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Melinda Elkins Dawson Testimony April 13 2016

Joint Committee on Victims Services
April 13, 2016

Chairman Coley and members of the Committee, my Name is Melinda Elkins Dawson. Thank you for allowing me to share my perspectives today. First I want to tell you what happened in my case, and then I want to share some thoughts on how you can move forward with your work.

On Sunday morning, June 7th 1998, I woke up to a horrific nightmare.

I was home with my husband Clarence Elkins and our two sons, Clarence aged 15 and Brandon aged 12. Suddenly, we were confronted by the Carroll County police department, all suited up in swat team gear. It was chaotic, and confusing to say the least.

They held Clarence and our oldest son on one part of the property and myself and my youngest son on the front porch. I was screaming and demanding to be told what was going on. The Deputy Sheriff told me that on that morning the Barberton Police Department received a call to the home of my 58 year old mother, Judith Johnson. They had found my mother dead. She had been raped and brutally murdered. Also, my six year old niece had been raped and brutally attacked and left for dead. By God’s grace she survived the attack. He went on to tell me the reason they were there was to secure our home, because my niece was stating that the attacker was her Uncle Clarence, my husband. Clarence was arrested and charged with First Degree Capital Murder and 3 counts of rape. As you can imagine the devastation that followed was enormous. As tragic as this was, the nightmare did not end there.

In the ensuing days that followed, I was denied any information about what was happening. My mother had been murdered, I was informed by police banging on my door and treating me like a suspect. Even when everything calmed down, there was still no assistance. Imagine how you would feel if someone said “Your mother has been killed” and then just walked away?  I was in a fog. I needed someone to explain what was happening – the procedures that take place.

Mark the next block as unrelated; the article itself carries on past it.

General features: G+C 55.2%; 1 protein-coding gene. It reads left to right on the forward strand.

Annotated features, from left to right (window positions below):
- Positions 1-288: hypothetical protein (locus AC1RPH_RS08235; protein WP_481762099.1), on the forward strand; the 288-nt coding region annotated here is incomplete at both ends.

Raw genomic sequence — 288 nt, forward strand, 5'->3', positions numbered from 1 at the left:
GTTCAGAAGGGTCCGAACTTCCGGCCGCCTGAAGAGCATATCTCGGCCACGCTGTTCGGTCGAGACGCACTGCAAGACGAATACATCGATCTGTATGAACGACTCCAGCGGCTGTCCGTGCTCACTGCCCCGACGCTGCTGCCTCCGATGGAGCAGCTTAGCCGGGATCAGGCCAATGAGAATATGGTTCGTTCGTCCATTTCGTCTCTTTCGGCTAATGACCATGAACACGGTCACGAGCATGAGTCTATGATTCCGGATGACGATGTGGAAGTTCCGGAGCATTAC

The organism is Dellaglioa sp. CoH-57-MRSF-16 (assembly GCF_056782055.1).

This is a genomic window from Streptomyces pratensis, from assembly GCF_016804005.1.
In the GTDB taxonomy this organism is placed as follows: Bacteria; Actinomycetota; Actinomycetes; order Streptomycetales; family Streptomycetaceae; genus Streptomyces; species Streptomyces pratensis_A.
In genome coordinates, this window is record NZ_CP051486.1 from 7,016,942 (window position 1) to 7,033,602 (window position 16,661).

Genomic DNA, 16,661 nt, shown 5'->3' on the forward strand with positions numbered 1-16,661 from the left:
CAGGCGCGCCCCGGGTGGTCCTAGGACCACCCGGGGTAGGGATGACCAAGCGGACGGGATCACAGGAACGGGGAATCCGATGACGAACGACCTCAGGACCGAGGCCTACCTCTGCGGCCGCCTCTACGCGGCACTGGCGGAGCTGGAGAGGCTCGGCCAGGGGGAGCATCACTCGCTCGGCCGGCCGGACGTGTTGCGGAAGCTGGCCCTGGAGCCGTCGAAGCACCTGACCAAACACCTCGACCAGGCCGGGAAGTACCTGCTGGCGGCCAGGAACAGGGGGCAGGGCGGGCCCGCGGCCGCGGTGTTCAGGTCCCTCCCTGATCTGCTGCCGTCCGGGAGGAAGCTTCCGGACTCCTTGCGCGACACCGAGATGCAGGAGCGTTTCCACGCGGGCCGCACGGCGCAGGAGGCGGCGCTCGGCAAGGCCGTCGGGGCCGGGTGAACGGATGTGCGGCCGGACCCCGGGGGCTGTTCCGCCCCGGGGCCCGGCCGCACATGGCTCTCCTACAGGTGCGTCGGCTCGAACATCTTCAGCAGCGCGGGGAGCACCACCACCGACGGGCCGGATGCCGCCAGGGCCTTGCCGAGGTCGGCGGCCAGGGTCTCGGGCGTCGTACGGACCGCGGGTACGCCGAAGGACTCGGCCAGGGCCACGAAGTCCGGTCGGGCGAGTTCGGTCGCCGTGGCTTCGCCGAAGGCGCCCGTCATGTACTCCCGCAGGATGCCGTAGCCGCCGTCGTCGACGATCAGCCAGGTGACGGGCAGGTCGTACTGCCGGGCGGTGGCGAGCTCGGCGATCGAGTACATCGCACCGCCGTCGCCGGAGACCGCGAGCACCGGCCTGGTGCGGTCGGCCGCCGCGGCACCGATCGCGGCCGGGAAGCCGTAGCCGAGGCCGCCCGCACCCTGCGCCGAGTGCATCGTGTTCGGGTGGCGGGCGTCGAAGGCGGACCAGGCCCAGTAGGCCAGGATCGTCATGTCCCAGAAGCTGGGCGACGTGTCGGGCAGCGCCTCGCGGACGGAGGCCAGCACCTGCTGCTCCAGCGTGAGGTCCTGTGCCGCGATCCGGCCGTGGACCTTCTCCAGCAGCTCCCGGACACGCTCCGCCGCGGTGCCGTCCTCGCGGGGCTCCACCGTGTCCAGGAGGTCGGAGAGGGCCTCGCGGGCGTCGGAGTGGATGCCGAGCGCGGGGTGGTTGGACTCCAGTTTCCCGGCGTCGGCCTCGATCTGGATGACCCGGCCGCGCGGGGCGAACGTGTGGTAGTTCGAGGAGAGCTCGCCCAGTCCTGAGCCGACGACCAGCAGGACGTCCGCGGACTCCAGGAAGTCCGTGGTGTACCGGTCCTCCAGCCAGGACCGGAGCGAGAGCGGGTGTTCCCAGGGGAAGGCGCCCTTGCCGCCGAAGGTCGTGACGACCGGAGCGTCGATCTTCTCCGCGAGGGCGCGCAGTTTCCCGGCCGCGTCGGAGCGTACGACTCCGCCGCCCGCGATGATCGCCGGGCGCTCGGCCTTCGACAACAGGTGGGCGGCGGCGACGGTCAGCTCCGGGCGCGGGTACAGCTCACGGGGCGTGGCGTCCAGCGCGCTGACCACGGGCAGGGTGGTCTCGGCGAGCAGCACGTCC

The police department gave me nothing in way of pamphlets or even a list of agencies which provide victim services to help me deal with this tragedy. My sons and I were literally abandoned and left to fend for ourselves. Our home was taped off with investigation tape and we were not permitted to enter, even to get our shoes. We were immediately homeless and only had the clothes we were wearing on our backs. We were left without any emotional support, funeral cost assistance, shelter and food. We were left to survive on our own.

Clarence’s arraignment was two days later and I was completely in the dark on what to do next. I was not notified as to how long it would be for me to be able to enter my home again. As you can imagine, my focus became getting through the funeral and burial while trying to survive and take care of my boys with absolutely zero assistance.

I was contacted by mail at the house I was not permitted to enter, a letter from the prosecutor’s office telling me to come in and discuss the case. However, after learning that I was advocating Clarence’s innocence, I was never contacted again by the very organization that is set up to assist victims through that office.